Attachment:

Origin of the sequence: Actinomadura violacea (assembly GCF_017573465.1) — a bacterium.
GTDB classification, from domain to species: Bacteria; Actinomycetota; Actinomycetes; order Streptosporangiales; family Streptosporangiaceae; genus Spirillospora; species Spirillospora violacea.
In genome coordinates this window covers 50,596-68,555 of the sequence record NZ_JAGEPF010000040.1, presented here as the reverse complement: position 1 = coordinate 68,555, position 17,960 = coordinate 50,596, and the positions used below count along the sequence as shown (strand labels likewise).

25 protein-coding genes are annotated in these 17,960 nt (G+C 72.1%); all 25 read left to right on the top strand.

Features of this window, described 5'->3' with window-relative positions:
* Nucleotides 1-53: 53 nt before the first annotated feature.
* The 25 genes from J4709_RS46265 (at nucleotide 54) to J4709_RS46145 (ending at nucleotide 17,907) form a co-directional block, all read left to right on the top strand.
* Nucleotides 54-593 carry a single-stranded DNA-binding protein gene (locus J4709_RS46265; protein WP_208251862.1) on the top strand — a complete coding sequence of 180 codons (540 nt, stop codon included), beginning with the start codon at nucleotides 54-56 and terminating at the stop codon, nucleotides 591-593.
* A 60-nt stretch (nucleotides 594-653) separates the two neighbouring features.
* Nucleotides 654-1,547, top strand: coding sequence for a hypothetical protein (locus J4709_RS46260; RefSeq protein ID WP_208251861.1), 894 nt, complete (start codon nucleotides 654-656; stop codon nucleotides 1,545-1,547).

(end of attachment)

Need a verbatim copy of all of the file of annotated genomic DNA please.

Origin of the sequence: Actinomadura violacea (assembly GCF_017573465.1) — a bacterium.
GTDB classification, from domain to species: Bacteria; Actinomycetota; Actinomycetes; order Streptosporangiales; family Streptosporangiaceae; genus Spirillospora; species Spirillospora violacea.
In genome coordinates this window covers 50,596-68,555 of the sequence record NZ_JAGEPF010000040.1, presented here as the reverse complement: position 1 = coordinate 68,555, position 17,960 = coordinate 50,596, and the positions used below count along the sequence as shown (strand labels likewise).

25 protein-coding genes are annotated in these 17,960 nt (G+C 72.1%); all 25 read left to right on the top strand.

Features of this window, described 5'->3' with window-relative positions:
* Nucleotides 1-53: 53 nt before the first annotated feature.
* The 25 genes from J4709_RS46265 (at nucleotide 54) to J4709_RS46145 (ending at nucleotide 17,907) form a co-directional block, all read left to right on the top strand.
* Nucleotides 54-593 carry a single-stranded DNA-binding protein gene (locus J4709_RS46265; protein WP_208251862.1) on the top strand — a complete coding sequence of 180 codons (540 nt, stop codon included), beginning with the start codon at nucleotides 54-56 and terminating at the stop codon, nucleotides 591-593.
* A 60-nt stretch (nucleotides 594-653) separates the two neighbouring features.
* Nucleotides 654-1,547, top strand: coding sequence for a hypothetical protein (locus J4709_RS46260; RefSeq protein ID WP_208251861.1), 894 nt, complete (start codon nucleotides 654-656; stop codon nucleotides 1,545-1,547).